This is the first post in a three-part series focusing on the Straight-A Gospels — the core concepts behind my book, How to Become a Straight-A Student.
Today we focus on Gospel #1: Pseudo-work does not equal work
Here are two facts: (1) I made straight A’s in college. (2) I studied less than most people I know. The same holds true for many of the straight-A students I researched for my book. If this sounds unbelievable, it is probably because you subscribe to the following formula:
work accomplished = time spent studying
The more time you study the more work you accomplish. The more work you accomplish, the better your grades. Ergo, straight A’s imply more work. Right? Then how do you explain me and my interview subjects…
To understand our accomplishment, you must understand the following, more accurate formula:
work accomplished = time spent x intensity of focus
That last factor — intensity of focus — is the key to explaining why straight-A students never seem to embark on the same fatigue-saturated all-night study adventures that most undergrads rely on. Let’s take a specific example. Assume that you have a paper to write. The standard approach is to camp out in the library the day before and work until you finish.
Here’s the problem: even with little breaks, there are only so many consecutive hours of work you can manage before your intensity of focus crashes (in practice, this value is probably close to 2-3 hours for most students). Therefore, most of your time spent working features low focus, increasing the time required to accomplish the task at hand.
Let’s say, for example, that your heroic paper writing marathon takes around 10 hours (which matches my experience for a mid-sized paper written in one stretch). The following chart describes your focus over time (rating focus on a scale of 1 – 10):
Intensity of Focus over Time for Marathon Session Approach
hour 1 : 10
hour 2 : 9
hour 3 : 5
hour 4 : 2
hour 5-10 : 1
If we take the area under this curve, we see that the pseudo-worker has accomplished: 32 units of work.
Now let’s consider another approach. Assume, instead, that you break up the paper writing into two bursts. One burst you do for two hours Saturday afternoon. The other burst you do for two hours on Sunday morning. The long gap in between ensures your focus can recharge. Following the rates of focus decay used above, your chart looks like:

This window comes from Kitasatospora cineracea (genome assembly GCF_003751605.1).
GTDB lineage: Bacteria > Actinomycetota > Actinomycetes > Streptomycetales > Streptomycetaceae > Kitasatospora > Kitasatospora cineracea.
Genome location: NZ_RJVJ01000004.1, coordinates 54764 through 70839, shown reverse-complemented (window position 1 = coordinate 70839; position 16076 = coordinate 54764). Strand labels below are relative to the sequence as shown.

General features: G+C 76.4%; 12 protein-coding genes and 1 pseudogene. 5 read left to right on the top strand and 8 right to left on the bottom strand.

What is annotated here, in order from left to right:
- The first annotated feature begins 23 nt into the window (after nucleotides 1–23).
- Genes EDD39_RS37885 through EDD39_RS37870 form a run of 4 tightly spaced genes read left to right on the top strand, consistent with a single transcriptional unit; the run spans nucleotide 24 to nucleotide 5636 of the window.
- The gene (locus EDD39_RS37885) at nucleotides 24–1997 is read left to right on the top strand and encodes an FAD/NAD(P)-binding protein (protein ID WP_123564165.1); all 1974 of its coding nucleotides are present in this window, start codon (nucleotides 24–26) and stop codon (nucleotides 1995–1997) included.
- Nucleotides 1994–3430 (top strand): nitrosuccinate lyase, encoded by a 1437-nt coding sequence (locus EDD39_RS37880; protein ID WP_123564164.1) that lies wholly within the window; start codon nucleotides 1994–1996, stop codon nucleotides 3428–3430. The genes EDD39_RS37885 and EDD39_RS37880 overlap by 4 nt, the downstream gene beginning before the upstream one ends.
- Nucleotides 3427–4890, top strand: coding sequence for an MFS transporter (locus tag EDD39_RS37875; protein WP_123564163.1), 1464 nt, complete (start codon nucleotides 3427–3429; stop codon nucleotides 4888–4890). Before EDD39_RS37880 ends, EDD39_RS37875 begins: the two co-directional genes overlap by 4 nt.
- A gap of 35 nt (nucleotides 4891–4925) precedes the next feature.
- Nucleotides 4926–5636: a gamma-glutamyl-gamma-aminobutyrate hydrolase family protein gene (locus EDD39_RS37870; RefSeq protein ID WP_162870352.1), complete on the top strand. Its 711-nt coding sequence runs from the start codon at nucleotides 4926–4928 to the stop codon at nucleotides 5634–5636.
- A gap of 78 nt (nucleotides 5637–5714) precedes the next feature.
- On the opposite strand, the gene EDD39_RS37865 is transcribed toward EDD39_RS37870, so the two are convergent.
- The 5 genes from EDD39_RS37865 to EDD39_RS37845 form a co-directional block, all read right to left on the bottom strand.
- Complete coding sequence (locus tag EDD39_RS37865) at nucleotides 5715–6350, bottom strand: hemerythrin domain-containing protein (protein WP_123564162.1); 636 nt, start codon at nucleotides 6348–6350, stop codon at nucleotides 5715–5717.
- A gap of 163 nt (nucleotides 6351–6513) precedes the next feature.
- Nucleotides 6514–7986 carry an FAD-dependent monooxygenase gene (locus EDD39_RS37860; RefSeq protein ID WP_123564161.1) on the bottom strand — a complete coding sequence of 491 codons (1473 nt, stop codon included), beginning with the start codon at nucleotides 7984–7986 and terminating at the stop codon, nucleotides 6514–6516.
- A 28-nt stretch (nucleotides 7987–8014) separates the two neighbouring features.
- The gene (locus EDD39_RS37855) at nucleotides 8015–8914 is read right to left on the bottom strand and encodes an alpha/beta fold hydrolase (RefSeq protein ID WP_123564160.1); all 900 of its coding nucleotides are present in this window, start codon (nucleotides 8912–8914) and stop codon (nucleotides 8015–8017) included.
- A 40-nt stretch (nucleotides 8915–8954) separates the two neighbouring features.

Intensity of Focus over Time for Short Burst Approach
hour 1 (sat) : 10
hour 2 (sat) : 9
hour 3 (sun) : 10
hour 4 (sun) : 9
Clearly, this work schedule is much less painful. Just two hours at a time. And a whole day separating the two sessions. However, when we calculate the area under this curve, we see that the short burst approach accomplished: 38 units of work!
In other words, working fewer hours, in a much less painful configuration, the short-burst accomplished more work than the marathon approach. (19% more to be exact)
Not surprisingly, most straight-A students I interviewed, myself included, admitted to studying in short, focused bursts, with plenty of time in between to recharge. As our above example demonstrates, if you integrate focus into your work equation, it becomes plausible to accomplish more work in less time and with less pain.
Here’s the cool thing: the short-burst approach doesn’t require extraordinary effort. At no point was the focus higher with this approach than it had been at some point during the marathon approach. Simply by manipulating when the studying happened, and nothing else, the productivity was significantly increased.
Jason, a straight-A student from Penn, used the term “pseudo-work” to describe the low-focus, time-intensive marathon style of work. I think this term is apt. Pseudo-work feels like work. It’s hard and time is being spent. But it’s not really accomplishing much.
It follows that one of the most important steps you can take to improve your academic performance is to eliminate all pseudo-work from your study habits. Let’s conclude with some tips for putting this idea into practice.
Tips for Eliminating Pseudo-Work
- Take a ten minute break for every hour worked. This helps reduce the rate at which your focus intensity decays.
- Never work more than three hours (with ten minute breaks) before taking significant time off.
- Get enough sleep. Eat healthy. Exercise. These factors control your energy. Your energy impacts your focus.
- Work in the morning and afternoon. Try to accomplish as much as possible before dinner. Your focus degrades quicker at night, and activities during the day will force your work into smaller bursts.
- Always study in a quiet, distraction-free location. Talking roommates or a TV in the background will lower your focus.
In the next part of this series we tackle the second Straight-A Gospel: Studying is a Technical Skill. Stay Tuned…
(For more coverage of pseudo-work, and how to eliminate it, see Part I of How to Become a Straight-A Student.)